Earlier this year, the government spent a lot of time convincing TV broadcasters to give up wireless spectrum to cell carriers, who forked over a lot of money for those airwaves. The wireless networks are expected to shell out even more money for more spectrum at the beginning of next year.
Sprint, the fourth-place carrier among the United States’ big four, says it won’t be participating in that auction. In a statement issued Saturday, CEO Marcelo Claure said that “Sprint’s focus and overarching imperative must be on improving its network and market position in the immediate term.”
The auction, which is run by the Federal Communications Commission, is widely viewed as one of the biggest opportunities in years for mobile carriers. However, Sprint, thanks to its 2012 Clearwire acquisition, already has a fair bit of excess spectrum. And the company isn’t exactly flush with cash, because it’s spending heavily to attract new customers; for example, Sprint is heavily marking down new the iPhone 6s by offering customers a $1-a-month leasing plan.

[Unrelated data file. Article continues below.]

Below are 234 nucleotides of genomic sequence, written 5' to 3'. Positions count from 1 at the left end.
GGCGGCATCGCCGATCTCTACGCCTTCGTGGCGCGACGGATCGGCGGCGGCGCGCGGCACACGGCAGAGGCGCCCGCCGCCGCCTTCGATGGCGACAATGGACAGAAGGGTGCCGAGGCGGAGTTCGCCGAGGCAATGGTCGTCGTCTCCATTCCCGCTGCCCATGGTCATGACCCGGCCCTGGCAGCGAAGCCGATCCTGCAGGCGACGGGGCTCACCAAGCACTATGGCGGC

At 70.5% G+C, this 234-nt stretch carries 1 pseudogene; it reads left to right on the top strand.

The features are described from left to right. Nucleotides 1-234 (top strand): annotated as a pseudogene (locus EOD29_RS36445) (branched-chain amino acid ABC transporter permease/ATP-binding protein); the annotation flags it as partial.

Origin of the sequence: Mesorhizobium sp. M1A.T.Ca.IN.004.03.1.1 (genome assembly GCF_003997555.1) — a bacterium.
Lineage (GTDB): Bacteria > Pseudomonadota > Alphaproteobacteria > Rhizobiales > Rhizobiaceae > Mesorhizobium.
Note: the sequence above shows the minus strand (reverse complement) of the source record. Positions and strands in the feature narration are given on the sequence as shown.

In the statement, Sprint said that it has already “started a major effort to increase coverage and capacity by densifying its network, and increasing the number of cell sites using its existing spectrum.”
“Sprint is already deploying new technologies, such as carrier aggregation, that unlock the potential of its strong 2.5 GHz position,” the statement added.
Does this mean Sprint is tempering its ambition? At the Code Conference in May, Claure said that consumers should expect to see Sprint with the No. 1 U.S. network within 18 to 24 months. So, no, probably not.
Update: T-Mobile CEO John Legere, who likes beating up on Sprint on Twitter (as does Claure on T-Mobile), thinks Sprint isn’t participating for a different set of reasons. Also, the Masa to whom Legere is referring is Masayoshi Son, CEO of Sprint proprietor SoftBank.